So, to guard against fear for the future, I see the need for the following:
1) Reflect on how God has got me through past suffering
2) Based on this reflection, trust that he will get me through any future suffering
3) Ask for pray, build up prayer support, people who will be faithful in prayer during times of suffering.
4) Reflect on how this process helps me to rely on God instead of myself.

Here's a sermon I preached recently on these verses:

Saturday, August 20, 2016

Reaching the Unreached Conference Nov 2016

We're doing a one day RTU conference for reaching the socially deprived of the UK on 19th November at East London Tabernacle.
More details will follow soon on this blog and on (where you can also find videos of our previous conferences).
If you follow @UrbanMinistryUK on twitter you will get the very latest updates too.
I hope you can make it.

Friday, August 19, 2016

Reggae meets Gracious Election

This is a reggae worship song based on 1 Peter 1:2,
'who have been chosen according to the foreknowledge of God the Father, through the sanctifying work of the Spirit, to be obedient to Jesus Christ and sprinkled with his blood: Grace and peace be yours in abundance'. (1Pe 1:2 NIV)

Thursday, August 18, 2016

Scott Sauls on Recovering the Lost Art of Encouragement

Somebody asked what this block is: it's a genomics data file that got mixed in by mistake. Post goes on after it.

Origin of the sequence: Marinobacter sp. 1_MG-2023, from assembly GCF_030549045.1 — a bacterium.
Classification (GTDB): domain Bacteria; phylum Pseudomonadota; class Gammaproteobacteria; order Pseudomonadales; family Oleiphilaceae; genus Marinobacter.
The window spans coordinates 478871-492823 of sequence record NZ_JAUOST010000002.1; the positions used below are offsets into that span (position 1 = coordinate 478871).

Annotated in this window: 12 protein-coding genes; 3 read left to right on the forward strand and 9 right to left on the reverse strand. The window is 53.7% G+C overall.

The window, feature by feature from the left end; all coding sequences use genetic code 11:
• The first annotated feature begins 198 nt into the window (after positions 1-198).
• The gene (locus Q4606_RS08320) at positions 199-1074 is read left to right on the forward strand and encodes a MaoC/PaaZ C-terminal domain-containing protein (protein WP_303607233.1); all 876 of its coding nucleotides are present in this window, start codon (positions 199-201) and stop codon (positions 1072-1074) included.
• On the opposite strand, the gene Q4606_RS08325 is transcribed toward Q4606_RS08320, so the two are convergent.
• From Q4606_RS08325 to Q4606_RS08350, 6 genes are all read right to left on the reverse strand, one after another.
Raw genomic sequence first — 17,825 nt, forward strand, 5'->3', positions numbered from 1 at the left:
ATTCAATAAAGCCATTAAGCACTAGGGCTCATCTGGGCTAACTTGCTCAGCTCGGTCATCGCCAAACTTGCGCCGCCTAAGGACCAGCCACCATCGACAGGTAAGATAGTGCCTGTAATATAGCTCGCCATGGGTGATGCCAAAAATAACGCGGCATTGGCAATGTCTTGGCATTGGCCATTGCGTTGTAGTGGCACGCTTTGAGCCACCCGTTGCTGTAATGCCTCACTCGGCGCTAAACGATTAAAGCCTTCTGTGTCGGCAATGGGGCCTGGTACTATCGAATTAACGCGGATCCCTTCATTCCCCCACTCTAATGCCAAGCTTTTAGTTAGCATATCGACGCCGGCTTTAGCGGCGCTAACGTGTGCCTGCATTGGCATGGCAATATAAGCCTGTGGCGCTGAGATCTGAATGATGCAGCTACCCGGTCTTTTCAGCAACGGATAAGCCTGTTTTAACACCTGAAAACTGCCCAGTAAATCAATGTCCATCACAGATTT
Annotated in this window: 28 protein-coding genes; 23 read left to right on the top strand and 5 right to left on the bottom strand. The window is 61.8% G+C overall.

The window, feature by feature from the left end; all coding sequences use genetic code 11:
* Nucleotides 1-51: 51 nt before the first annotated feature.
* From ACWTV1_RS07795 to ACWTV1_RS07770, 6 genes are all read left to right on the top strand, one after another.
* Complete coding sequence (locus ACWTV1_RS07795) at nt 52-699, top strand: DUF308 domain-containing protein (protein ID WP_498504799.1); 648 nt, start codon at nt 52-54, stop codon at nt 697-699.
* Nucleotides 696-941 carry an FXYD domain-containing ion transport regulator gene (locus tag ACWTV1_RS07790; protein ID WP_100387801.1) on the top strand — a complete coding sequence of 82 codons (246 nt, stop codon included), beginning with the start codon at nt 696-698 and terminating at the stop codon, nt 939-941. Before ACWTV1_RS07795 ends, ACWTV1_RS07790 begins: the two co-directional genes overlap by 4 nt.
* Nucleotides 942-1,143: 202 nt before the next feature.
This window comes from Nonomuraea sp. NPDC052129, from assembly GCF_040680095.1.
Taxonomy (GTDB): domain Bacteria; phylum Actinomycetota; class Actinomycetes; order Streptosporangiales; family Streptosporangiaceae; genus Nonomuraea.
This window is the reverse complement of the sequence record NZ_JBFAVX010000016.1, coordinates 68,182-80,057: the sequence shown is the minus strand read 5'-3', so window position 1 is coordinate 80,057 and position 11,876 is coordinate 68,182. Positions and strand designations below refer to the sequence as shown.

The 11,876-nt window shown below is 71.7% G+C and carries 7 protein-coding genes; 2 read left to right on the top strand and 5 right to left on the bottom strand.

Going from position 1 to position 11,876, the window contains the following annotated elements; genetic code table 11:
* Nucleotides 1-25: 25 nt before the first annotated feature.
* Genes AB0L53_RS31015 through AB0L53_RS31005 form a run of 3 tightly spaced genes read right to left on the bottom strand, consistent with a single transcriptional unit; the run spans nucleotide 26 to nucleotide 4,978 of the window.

We're naturally good at criticising people, but not so good at encouraging one another. Hence this blog post by Scott Sauls is so helpful. Here's some highlights from it:
'The only people Jesus seemed to chastise were pious religious people who were quite sure of themselves' 
Scott then points out that such people demanded recognition and praise from others, and there's a difference between demanding and desiring recognition.
'Demanding recognition and praise is neither good nor healthy. 
Desiring it is both good and healthy.'
 Scott then explains the difference between critique and criticism:
'Critique is motivated by restoring and building up. Criticism aims to harm and shame. Critique, in the end, will leave a person feeling cared for and built up. Criticism will leave a person feeling belittled and beaten down.'